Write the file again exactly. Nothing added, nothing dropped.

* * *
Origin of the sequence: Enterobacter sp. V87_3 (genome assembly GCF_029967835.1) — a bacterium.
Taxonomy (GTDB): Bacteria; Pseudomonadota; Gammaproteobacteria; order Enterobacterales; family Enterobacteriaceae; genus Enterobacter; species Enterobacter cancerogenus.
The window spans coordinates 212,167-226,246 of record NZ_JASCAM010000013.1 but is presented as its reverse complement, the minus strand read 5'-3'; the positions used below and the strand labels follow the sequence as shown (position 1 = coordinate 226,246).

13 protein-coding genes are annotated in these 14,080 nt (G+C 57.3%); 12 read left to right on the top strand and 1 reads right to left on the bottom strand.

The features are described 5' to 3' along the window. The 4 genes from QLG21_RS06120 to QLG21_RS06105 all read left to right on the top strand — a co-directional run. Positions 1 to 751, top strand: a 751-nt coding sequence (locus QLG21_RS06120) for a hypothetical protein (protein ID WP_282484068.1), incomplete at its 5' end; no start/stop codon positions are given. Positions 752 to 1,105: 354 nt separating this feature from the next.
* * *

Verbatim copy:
Origin of the sequence: Enterobacter sp. V87_3 (genome assembly GCF_029967835.1) — a bacterium.
Taxonomy (GTDB): Bacteria; Pseudomonadota; Gammaproteobacteria; order Enterobacterales; family Enterobacteriaceae; genus Enterobacter; species Enterobacter cancerogenus.
The window spans coordinates 212,167-226,246 of record NZ_JASCAM010000013.1 but is presented as its reverse complement, the minus strand read 5'-3'; the positions used below and the strand labels follow the sequence as shown (position 1 = coordinate 226,246).

13 protein-coding genes are annotated in these 14,080 nt (G+C 57.3%); 12 read left to right on the top strand and 1 reads right to left on the bottom strand.

The features are described 5' to 3' along the window. The 4 genes from QLG21_RS06120 to QLG21_RS06105 all read left to right on the top strand — a co-directional run. Positions 1 to 751, top strand: a 751-nt coding sequence (locus QLG21_RS06120) for a hypothetical protein (protein ID WP_282484068.1), incomplete at its 5' end; no start/stop codon positions are given. Positions 752 to 1,105: 354 nt separating this feature from the next.